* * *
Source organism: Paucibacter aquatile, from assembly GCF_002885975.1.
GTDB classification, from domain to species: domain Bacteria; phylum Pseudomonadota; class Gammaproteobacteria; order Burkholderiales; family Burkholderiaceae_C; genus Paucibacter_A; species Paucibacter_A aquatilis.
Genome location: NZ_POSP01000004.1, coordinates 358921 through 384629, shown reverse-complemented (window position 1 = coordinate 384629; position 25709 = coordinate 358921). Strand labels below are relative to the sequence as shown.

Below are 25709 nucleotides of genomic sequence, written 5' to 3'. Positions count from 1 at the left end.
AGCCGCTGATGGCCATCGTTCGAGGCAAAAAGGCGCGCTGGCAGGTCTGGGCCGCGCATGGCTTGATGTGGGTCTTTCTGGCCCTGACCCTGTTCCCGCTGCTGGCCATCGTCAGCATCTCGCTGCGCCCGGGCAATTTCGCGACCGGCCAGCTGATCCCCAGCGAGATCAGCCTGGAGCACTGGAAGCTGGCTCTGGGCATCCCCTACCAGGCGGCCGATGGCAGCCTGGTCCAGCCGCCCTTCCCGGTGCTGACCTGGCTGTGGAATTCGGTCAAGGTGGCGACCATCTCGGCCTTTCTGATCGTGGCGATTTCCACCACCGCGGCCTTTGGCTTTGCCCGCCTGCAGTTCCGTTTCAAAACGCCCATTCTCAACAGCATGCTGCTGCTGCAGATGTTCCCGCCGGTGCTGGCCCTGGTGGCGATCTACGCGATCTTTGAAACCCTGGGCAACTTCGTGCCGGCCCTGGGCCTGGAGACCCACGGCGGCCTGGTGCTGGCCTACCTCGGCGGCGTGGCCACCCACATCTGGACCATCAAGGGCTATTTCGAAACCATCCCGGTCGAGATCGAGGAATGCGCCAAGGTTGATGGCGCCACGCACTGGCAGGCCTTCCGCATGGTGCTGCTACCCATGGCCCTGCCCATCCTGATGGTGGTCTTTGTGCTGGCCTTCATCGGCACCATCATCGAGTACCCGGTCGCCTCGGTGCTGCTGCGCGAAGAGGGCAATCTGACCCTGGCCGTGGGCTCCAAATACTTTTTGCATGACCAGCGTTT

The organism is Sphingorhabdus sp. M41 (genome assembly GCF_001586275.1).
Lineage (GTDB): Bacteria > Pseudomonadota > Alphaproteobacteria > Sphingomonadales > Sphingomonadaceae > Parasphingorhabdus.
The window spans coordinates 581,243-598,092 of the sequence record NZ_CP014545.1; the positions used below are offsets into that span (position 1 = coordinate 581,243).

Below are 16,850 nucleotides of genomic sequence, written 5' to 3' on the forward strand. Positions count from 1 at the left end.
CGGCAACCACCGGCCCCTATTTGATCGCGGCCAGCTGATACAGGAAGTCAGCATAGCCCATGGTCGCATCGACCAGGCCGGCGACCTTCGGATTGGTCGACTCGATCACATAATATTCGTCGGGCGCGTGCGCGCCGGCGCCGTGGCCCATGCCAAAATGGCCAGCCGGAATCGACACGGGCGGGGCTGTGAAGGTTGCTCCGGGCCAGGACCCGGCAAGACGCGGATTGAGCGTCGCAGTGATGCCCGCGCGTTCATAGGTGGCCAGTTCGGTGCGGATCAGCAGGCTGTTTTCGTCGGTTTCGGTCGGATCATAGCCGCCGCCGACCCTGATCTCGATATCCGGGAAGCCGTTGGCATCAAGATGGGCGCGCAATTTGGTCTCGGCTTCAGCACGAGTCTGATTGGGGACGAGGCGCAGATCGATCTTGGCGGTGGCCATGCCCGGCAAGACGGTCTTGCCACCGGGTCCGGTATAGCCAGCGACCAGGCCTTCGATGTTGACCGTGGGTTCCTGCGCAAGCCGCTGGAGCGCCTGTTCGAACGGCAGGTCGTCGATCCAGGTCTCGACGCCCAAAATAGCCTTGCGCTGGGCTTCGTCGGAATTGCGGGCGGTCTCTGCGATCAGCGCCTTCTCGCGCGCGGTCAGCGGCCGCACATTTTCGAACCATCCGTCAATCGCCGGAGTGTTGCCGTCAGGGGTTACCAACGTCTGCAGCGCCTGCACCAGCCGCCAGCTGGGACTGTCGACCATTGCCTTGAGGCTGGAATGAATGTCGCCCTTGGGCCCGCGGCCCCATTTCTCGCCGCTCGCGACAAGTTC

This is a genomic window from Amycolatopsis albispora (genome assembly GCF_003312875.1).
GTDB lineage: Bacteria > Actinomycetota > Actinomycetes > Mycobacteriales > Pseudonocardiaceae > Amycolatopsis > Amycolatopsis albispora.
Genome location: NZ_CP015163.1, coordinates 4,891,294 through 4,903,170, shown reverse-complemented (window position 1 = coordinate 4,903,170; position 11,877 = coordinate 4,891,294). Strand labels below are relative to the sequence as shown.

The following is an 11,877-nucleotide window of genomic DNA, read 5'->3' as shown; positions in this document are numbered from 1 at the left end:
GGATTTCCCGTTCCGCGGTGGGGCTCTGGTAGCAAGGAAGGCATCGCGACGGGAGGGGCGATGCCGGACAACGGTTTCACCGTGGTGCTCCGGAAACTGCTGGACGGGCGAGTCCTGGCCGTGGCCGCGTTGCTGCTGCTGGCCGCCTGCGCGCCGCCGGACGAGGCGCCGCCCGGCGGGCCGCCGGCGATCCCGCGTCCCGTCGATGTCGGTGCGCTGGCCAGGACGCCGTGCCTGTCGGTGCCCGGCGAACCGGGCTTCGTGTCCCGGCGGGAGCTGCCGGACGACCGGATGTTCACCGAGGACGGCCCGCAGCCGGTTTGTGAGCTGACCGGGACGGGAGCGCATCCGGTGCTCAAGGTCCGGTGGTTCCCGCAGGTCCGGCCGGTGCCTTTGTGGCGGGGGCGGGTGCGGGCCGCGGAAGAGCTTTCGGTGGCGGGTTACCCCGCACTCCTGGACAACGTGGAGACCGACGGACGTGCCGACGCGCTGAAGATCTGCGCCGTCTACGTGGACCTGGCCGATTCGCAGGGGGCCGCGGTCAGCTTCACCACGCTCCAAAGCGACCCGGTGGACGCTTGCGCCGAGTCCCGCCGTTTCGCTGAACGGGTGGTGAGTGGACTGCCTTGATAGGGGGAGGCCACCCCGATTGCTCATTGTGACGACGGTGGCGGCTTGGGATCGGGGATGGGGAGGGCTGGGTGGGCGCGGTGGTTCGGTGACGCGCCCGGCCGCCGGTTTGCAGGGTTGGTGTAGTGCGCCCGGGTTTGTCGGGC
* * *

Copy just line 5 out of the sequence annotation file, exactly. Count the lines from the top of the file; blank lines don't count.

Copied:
AGCCGCTGATGGCCATCGTTCGAGGCAAAAAGGCGCGCTGGCAGGTCTGGGCCGCGCATGGCTTGATGTGGGTCTTTCTGGCCCTGACCCTGTTCCCGCTGCTGGCCATCGTCAGCATCTCGCTGCGCCCGGGCAATTTCGCGACCGGCCAGCTGATCCCCAGCGAGATCAGCCTGGAGCACTGGAAGCTGGCTCTGGGCATCCCCTACCAGGCGGCCGATGGCAGCCTGGTCCAGCCGCCCTTCCCGGTGCTGACCTGGCTGTGGAATTCGGTCAAGGTGGCGACCATCTCGGCCTTTCTGATCGTGGCGATTTCCACCACCGCGGCCTTTGGCTTTGCCCGCCTGCAGTTCCGTTTCAAAACGCCCATTCTCAACAGCATGCTGCTGCTGCAGATGTTCCCGCCGGTGCTGGCCCTGGTGGCGATCTACGCGATCTTTGAAACCCTGGGCAACTTCGTGCCGGCCCTGGGCCTGGAGACCCACGGCGGCCTGGTGCTGGCCTACCTCGGCGGCGTGGCCACCCACATCTGGACCATCAAGGGCTATTTCGAAACCATCCCGGTCGAGATCGAGGAATGCGCCAAGGTTGATGGCGCCACGCACTGGCAGGCCTTCCGCATGGTGCTGCTACCCATGGCCCTGCCCATCCTGATGGTGGTCTTTGTGCTGGCCTTCATCGGCACCATCATCGAGTACCCGGTCGCCTCGGTGCTGCTGCGCGAAGAGGGCAATCTGACCCTGGCCGTGGGCTCCAAATACTTTTTGCATGACCAGCGTTT